One view from the New School


Contributing no startling insights, but still worth a read, is Duncan Foley’s recent talk on the prospects for economic recovery, and the strength of US global leadership:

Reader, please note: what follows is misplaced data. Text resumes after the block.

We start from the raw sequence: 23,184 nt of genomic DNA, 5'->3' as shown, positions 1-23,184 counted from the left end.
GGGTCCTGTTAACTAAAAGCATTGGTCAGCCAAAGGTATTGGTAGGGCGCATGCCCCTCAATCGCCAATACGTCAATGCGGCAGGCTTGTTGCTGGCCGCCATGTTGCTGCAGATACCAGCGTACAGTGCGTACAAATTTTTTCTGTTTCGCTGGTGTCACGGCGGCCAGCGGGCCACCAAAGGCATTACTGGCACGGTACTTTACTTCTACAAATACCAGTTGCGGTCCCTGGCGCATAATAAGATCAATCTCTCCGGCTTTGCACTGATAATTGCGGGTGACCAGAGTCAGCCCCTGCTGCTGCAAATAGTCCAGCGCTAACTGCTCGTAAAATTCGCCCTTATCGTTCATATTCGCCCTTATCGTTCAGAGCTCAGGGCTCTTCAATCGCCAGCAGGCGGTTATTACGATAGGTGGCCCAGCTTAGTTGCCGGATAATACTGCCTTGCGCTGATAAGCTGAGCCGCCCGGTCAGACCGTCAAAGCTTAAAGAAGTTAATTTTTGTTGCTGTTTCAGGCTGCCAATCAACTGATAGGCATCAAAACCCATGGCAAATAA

[From] a global perspective there is simply not enough demand generation to support continued rapid growth of the emerging-markets economies and provide politically acceptable levels of job creation in the advanced capitalist economies… While the U.S. still claims world economic leadership, it finds itself in a position as a result of the financial crisis of 2007-8 where it cannot create sufficient world aggregate demand through its own policies, and, ironically, is equally powerless to divert aggregate demand to its own stagnating economy. These problems are inherent in the very institutions that support U.S. hegemony… Inadequate world aggregate demand poses serious threats to continued economic cooperation among the advanced capitalist countries, as or more serious than the European imperial powers’ panic over control of natural resources posed in the period before the first World War.

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